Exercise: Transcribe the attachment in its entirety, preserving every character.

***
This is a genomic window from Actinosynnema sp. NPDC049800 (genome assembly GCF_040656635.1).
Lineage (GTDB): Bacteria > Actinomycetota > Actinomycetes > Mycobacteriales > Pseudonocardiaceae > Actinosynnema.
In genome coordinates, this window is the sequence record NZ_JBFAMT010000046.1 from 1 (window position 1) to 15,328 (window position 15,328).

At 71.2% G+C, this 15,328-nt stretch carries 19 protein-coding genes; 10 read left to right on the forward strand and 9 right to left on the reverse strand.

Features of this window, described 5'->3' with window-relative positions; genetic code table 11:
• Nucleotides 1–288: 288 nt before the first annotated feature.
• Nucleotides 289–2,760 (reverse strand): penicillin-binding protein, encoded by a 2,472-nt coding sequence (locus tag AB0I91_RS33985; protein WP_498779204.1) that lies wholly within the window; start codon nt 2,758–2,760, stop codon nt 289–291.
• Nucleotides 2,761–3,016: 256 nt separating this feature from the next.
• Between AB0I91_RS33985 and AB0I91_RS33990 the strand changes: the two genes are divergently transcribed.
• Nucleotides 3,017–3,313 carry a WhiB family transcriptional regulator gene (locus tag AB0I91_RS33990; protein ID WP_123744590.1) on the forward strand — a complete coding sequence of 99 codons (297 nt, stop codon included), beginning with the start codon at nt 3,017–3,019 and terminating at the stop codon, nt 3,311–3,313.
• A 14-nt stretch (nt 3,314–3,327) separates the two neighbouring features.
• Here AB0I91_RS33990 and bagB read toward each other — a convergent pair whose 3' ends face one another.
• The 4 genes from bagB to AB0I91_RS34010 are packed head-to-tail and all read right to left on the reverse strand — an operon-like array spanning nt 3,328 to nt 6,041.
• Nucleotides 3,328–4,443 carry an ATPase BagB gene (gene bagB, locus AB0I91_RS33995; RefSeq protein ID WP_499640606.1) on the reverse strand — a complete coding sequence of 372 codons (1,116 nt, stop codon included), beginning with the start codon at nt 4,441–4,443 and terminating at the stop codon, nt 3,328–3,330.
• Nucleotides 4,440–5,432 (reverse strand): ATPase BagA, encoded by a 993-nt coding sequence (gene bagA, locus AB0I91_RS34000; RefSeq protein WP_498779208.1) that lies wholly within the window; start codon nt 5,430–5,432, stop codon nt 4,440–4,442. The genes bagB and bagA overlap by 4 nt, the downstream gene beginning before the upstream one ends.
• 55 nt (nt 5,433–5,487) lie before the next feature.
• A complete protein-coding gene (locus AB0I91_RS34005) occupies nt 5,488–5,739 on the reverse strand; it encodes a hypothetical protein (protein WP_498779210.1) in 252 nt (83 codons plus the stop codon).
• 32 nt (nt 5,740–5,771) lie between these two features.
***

This is a genomic window from Actinosynnema sp. NPDC049800 (genome assembly GCF_040656635.1).
Lineage (GTDB): Bacteria > Actinomycetota > Actinomycetes > Mycobacteriales > Pseudonocardiaceae > Actinosynnema.
In genome coordinates, this window is the sequence record NZ_JBFAMT010000046.1 from 1 (window position 1) to 15,328 (window position 15,328).

At 71.2% G+C, this 15,328-nt stretch carries 19 protein-coding genes; 10 read left to right on the forward strand and 9 right to left on the reverse strand.

Features of this window, described 5'->3' with window-relative positions; genetic code table 11:
• Nucleotides 1–288: 288 nt before the first annotated feature.
• Nucleotides 289–2,760 (reverse strand): penicillin-binding protein, encoded by a 2,472-nt coding sequence (locus tag AB0I91_RS33985; protein WP_498779204.1) that lies wholly within the window; start codon nt 2,758–2,760, stop codon nt 289–291.
• Nucleotides 2,761–3,016: 256 nt separating this feature from the next.
• Between AB0I91_RS33985 and AB0I91_RS33990 the strand changes: the two genes are divergently transcribed.
• Nucleotides 3,017–3,313 carry a WhiB family transcriptional regulator gene (locus tag AB0I91_RS33990; protein ID WP_123744590.1) on the forward strand — a complete coding sequence of 99 codons (297 nt, stop codon included), beginning with the start codon at nt 3,017–3,019 and terminating at the stop codon, nt 3,311–3,313.
• A 14-nt stretch (nt 3,314–3,327) separates the two neighbouring features.
• Here AB0I91_RS33990 and bagB read toward each other — a convergent pair whose 3' ends face one another.
• The 4 genes from bagB to AB0I91_RS34010 are packed head-to-tail and all read right to left on the reverse strand — an operon-like array spanning nt 3,328 to nt 6,041.
• Nucleotides 3,328–4,443 carry an ATPase BagB gene (gene bagB, locus AB0I91_RS33995; RefSeq protein ID WP_499640606.1) on the reverse strand — a complete coding sequence of 372 codons (1,116 nt, stop codon included), beginning with the start codon at nt 4,441–4,443 and terminating at the stop codon, nt 3,328–3,330.
• Nucleotides 4,440–5,432 (reverse strand): ATPase BagA, encoded by a 993-nt coding sequence (gene bagA, locus AB0I91_RS34000; RefSeq protein WP_498779208.1) that lies wholly within the window; start codon nt 5,430–5,432, stop codon nt 4,440–4,442. The genes bagB and bagA overlap by 4 nt, the downstream gene beginning before the upstream one ends.
• 55 nt (nt 5,433–5,487) lie before the next feature.
• A complete protein-coding gene (locus AB0I91_RS34005) occupies nt 5,488–5,739 on the reverse strand; it encodes a hypothetical protein (protein WP_498779210.1) in 252 nt (83 codons plus the stop codon).
• 32 nt (nt 5,740–5,771) lie between these two features.